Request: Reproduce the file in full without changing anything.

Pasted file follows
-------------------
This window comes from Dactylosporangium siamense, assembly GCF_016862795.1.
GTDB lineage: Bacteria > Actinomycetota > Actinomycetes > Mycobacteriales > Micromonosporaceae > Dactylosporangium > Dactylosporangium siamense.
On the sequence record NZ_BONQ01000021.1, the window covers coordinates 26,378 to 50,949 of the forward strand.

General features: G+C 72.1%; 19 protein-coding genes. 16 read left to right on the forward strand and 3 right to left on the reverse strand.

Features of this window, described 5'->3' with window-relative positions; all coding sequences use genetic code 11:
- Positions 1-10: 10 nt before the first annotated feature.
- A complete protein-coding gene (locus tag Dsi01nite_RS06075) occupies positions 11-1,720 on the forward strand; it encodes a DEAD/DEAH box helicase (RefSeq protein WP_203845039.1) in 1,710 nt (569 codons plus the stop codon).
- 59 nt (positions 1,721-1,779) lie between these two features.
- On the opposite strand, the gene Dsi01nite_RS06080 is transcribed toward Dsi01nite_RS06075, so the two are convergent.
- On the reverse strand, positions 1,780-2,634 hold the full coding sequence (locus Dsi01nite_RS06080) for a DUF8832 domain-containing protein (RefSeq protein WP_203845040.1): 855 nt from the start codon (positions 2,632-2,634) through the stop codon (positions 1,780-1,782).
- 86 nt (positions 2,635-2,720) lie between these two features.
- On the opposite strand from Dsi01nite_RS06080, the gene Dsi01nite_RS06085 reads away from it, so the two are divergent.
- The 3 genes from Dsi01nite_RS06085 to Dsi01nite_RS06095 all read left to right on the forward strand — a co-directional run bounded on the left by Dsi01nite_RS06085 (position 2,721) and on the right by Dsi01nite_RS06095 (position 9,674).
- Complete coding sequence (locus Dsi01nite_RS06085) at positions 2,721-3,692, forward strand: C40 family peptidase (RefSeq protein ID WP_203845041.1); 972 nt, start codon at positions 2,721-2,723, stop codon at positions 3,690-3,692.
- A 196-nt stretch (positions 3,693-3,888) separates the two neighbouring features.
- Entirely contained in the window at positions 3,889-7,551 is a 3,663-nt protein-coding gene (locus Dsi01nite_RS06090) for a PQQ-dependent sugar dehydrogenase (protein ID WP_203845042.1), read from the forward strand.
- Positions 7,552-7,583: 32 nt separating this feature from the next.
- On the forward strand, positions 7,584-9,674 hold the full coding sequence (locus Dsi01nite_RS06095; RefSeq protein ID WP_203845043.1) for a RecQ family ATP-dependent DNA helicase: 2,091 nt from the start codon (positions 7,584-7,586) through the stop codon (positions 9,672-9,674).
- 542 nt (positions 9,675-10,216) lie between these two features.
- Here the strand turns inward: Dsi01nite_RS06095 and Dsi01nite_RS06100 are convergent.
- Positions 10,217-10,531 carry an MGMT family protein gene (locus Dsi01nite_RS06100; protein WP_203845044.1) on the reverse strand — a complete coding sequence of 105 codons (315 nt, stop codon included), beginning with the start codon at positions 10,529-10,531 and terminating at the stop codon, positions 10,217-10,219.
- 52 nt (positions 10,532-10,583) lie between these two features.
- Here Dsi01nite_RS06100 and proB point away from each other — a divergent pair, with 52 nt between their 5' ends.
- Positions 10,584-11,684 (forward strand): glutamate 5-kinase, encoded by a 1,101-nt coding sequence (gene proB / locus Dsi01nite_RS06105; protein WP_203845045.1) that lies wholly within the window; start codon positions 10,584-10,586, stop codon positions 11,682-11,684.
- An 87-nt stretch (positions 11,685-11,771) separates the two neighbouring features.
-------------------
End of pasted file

This window comes from Dactylosporangium siamense, assembly GCF_016862795.1.
GTDB lineage: Bacteria > Actinomycetota > Actinomycetes > Mycobacteriales > Micromonosporaceae > Dactylosporangium > Dactylosporangium siamense.
On the sequence record NZ_BONQ01000021.1, the window covers coordinates 26,378 to 50,949 of the forward strand.

General features: G+C 72.1%; 19 protein-coding genes. 16 read left to right on the forward strand and 3 right to left on the reverse strand.

Features of this window, described 5'->3' with window-relative positions; all coding sequences use genetic code 11:
- Positions 1-10: 10 nt before the first annotated feature.
- A complete protein-coding gene (locus tag Dsi01nite_RS06075) occupies positions 11-1,720 on the forward strand; it encodes a DEAD/DEAH box helicase (RefSeq protein WP_203845039.1) in 1,710 nt (569 codons plus the stop codon).
- 59 nt (positions 1,721-1,779) lie between these two features.
- On the opposite strand, the gene Dsi01nite_RS06080 is transcribed toward Dsi01nite_RS06075, so the two are convergent.
- On the reverse strand, positions 1,780-2,634 hold the full coding sequence (locus Dsi01nite_RS06080) for a DUF8832 domain-containing protein (RefSeq protein WP_203845040.1): 855 nt from the start codon (positions 2,632-2,634) through the stop codon (positions 1,780-1,782).
- 86 nt (positions 2,635-2,720) lie between these two features.
- On the opposite strand from Dsi01nite_RS06080, the gene Dsi01nite_RS06085 reads away from it, so the two are divergent.
- The 3 genes from Dsi01nite_RS06085 to Dsi01nite_RS06095 all read left to right on the forward strand — a co-directional run bounded on the left by Dsi01nite_RS06085 (position 2,721) and on the right by Dsi01nite_RS06095 (position 9,674).
- Complete coding sequence (locus Dsi01nite_RS06085) at positions 2,721-3,692, forward strand: C40 family peptidase (RefSeq protein ID WP_203845041.1); 972 nt, start codon at positions 2,721-2,723, stop codon at positions 3,690-3,692.
- A 196-nt stretch (positions 3,693-3,888) separates the two neighbouring features.
- Entirely contained in the window at positions 3,889-7,551 is a 3,663-nt protein-coding gene (locus Dsi01nite_RS06090) for a PQQ-dependent sugar dehydrogenase (protein ID WP_203845042.1), read from the forward strand.
- Positions 7,552-7,583: 32 nt separating this feature from the next.
- On the forward strand, positions 7,584-9,674 hold the full coding sequence (locus Dsi01nite_RS06095; RefSeq protein ID WP_203845043.1) for a RecQ family ATP-dependent DNA helicase: 2,091 nt from the start codon (positions 7,584-7,586) through the stop codon (positions 9,672-9,674).
- 542 nt (positions 9,675-10,216) lie between these two features.
- Here the strand turns inward: Dsi01nite_RS06095 and Dsi01nite_RS06100 are convergent.
- Positions 10,217-10,531 carry an MGMT family protein gene (locus Dsi01nite_RS06100; protein WP_203845044.1) on the reverse strand — a complete coding sequence of 105 codons (315 nt, stop codon included), beginning with the start codon at positions 10,529-10,531 and terminating at the stop codon, positions 10,217-10,219.
- 52 nt (positions 10,532-10,583) lie between these two features.
- Here Dsi01nite_RS06100 and proB point away from each other — a divergent pair, with 52 nt between their 5' ends.
- Positions 10,584-11,684 (forward strand): glutamate 5-kinase, encoded by a 1,101-nt coding sequence (gene proB / locus Dsi01nite_RS06105; protein WP_203845045.1) that lies wholly within the window; start codon positions 10,584-10,586, stop codon positions 11,682-11,684.
- An 87-nt stretch (positions 11,685-11,771) separates the two neighbouring features.